The small town girl became a doctor from a top prestigious school, and the [idle book] that inspired her life was surprising!

Does your child like reading?

He loves reading what?

Perhaps in our parents’ hearts, we all have a list of books that we want our children to read. We will support and encourage our children to read books that we think are [educational]. If the books our children read are not what we like, will you continue to support and encourage them, or will you simply and roughly prevent them from reading [idle books] in your eyes?

Look at the experience of Dr. Pan Wenying, a bioengineer at Stanford University, when he was a child, and you will know how to choose.

I was born in a small town in Southwest China where education is not well developed. First I studied in Tsinghua University, then I went to Stanford University to finish my PhD in bioengineering. Now I work in Silicon Valley.

I feel that I am just an ordinary person, with an ordinary IQ, an ordinary family, and an ordinary education before college.

If I was different from the children in other small cities in what when I was a child, it was probably that I read a lot of so-called “idle books” in those carefree days.

1. In the noisy living environment, books open the door to the outside world.

When I was a child, I knew a little about the world. I had a lot of time to look out of the window and stare blankly. In that era when TV plays were not rampant, the world outside the window was full of realistic dramas without electricity.

Opposite our building is a rural resettlement house, and the residents in it are struggling to adapt to the life in the city.

A couple on the first floor opened a canteen. The poor and cheap couple were sad. The couple quarreled incessantly. When the quarrel was fierce, the woman ran after the man with a kitchen knife all over the street.

On the third floor lived a widowed old man, always dressed in the same black cloth, who came home trembling with two dishes every day.

On the fifth floor lived a single mother with a young child. When the mother went out to do business during the day, she locked her three or four-year-old son at home. The lonely child often climbed up the windowsill fence and shouted at the downstairs.

In those days, books are my secret passage to the outside world, making me immersed in the oil, salt, sauce and vinegar of the real world at one end, but imagining poetry and the distance at the other end. However, it is the little light from the distant world that guides me to the outside world.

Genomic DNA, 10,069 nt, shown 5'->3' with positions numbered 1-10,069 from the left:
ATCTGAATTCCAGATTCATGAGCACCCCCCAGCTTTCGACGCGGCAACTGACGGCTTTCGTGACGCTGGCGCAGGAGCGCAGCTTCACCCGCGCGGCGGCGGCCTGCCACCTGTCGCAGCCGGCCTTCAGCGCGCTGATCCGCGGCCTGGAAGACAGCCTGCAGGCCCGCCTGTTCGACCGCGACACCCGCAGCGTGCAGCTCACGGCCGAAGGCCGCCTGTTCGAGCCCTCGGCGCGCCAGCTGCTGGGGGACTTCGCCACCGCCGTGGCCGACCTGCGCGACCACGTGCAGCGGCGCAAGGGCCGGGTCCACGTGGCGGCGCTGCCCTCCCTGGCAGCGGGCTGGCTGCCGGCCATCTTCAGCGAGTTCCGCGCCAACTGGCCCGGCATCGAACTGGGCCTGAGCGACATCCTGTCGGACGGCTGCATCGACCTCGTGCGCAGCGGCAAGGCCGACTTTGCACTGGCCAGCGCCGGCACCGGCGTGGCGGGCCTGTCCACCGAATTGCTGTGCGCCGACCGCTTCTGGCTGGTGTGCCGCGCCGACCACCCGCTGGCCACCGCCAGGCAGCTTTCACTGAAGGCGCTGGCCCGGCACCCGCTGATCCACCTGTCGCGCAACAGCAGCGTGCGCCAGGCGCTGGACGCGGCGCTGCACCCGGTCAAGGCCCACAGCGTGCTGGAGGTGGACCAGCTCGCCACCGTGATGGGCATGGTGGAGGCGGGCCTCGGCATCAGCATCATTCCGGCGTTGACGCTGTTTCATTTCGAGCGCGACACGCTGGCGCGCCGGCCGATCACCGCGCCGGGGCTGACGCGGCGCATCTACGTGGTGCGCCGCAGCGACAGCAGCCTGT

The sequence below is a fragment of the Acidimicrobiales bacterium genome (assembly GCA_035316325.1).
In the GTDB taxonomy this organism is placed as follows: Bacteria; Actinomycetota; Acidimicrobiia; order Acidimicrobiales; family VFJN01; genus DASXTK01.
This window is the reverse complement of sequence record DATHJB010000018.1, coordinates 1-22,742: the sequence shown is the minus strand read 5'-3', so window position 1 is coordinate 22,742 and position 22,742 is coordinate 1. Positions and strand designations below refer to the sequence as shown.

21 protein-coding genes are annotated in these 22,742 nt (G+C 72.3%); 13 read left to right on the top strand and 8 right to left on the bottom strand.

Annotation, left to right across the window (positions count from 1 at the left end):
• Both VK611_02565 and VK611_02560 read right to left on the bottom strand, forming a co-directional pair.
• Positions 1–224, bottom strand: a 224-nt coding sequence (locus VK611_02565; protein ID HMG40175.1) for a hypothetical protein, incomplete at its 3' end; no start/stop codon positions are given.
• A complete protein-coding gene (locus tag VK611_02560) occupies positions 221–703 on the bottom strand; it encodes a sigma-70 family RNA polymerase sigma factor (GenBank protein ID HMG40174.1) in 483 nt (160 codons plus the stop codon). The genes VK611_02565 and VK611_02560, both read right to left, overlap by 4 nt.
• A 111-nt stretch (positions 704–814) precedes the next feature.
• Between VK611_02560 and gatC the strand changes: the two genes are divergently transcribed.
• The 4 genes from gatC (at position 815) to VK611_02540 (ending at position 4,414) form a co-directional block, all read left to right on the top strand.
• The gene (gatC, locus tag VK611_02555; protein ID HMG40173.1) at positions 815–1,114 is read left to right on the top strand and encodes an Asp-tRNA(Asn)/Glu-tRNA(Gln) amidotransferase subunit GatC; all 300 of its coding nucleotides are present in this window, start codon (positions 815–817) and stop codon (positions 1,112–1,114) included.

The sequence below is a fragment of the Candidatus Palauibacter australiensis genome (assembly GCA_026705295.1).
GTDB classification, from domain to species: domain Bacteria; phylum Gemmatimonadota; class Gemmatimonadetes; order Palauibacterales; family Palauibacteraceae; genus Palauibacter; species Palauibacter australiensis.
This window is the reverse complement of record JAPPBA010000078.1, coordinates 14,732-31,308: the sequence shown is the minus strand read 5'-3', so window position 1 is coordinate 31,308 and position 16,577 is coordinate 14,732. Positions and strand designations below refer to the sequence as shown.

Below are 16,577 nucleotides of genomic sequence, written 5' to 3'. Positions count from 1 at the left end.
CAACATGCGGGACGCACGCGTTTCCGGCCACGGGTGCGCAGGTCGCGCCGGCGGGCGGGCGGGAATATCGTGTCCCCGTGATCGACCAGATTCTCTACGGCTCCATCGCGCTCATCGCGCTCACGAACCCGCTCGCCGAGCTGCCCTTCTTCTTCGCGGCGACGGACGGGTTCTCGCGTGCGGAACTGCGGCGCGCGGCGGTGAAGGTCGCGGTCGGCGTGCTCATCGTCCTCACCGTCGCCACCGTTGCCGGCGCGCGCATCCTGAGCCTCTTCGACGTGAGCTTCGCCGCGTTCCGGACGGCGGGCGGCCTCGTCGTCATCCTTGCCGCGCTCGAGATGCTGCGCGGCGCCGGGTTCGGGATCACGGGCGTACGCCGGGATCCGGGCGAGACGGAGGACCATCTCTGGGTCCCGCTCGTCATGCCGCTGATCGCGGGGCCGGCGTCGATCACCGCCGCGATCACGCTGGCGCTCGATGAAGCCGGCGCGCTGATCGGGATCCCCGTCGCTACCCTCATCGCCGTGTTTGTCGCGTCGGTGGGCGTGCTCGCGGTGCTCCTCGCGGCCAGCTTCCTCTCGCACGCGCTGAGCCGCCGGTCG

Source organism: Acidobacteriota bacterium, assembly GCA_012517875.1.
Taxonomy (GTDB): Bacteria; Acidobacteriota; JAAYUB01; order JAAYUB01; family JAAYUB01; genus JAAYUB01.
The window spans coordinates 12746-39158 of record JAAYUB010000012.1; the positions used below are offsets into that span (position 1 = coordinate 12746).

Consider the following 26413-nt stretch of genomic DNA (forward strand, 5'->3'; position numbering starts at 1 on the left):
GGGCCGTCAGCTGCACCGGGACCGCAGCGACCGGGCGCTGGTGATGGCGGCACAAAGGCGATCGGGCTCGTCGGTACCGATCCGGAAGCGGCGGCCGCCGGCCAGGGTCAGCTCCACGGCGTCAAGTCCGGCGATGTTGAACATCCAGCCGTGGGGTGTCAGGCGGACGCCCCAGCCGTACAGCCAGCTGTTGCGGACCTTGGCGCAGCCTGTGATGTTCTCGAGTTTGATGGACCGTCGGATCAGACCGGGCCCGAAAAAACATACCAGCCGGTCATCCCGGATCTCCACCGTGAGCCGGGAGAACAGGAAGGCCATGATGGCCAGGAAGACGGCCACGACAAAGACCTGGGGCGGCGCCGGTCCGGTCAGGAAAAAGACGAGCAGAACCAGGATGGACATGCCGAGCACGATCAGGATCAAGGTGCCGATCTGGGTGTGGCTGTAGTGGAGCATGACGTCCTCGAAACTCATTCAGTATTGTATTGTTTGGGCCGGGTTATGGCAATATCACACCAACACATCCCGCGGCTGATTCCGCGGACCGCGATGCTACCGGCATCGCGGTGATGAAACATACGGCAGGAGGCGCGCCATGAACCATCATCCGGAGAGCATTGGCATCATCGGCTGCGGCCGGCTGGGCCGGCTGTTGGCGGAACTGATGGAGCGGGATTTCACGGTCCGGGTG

2. Although I do not have a well-off family, reading has shaped my thinking level and values.

Most of the time, chatting with a person can probably guess a person’s family background, because a person’s speech and the topics he talks about reveal his values and thinking level.

However, in addition to family of origin, it can also be one’s own reading or the online classroom in the Internet era to shape one’s thinking level and values.

Before, a post called “In this era, it is difficult for a poor family to have a noble son” was widely circulated in Tianya.

The content of the post is very realistic and bony. Small-town youth are indeed prone to the limitations of small-town youth’s thinking, but I think this does not necessarily mean that a child from an ordinary or even poor family has no chance to have a rich life.

One cannot decide the family one was born in, but one can acquire knowledge and broaden one’s horizon through one’s own efforts.

At least for myself, this is a very applicable principle.

I hardly ever went out of Sichuan before I was in college. I only started to learn 26 English letters and contact the computer keyboard in junior high school.

When I entered Stanford, some of my classmates used computers as toys from an early age, and some traveled around the world with their parents from an early age. However, I did not feel that different growth experiences brought us a huge gap in knowledge and ability.

During my childhood and youth in a corner of western Sichuan, I had the honor to read many good books from all over the world and from different times. These books shaped my values and world outlook and gave me courage to move towards a wider world.

3. Some books and writers that have the greatest influence on me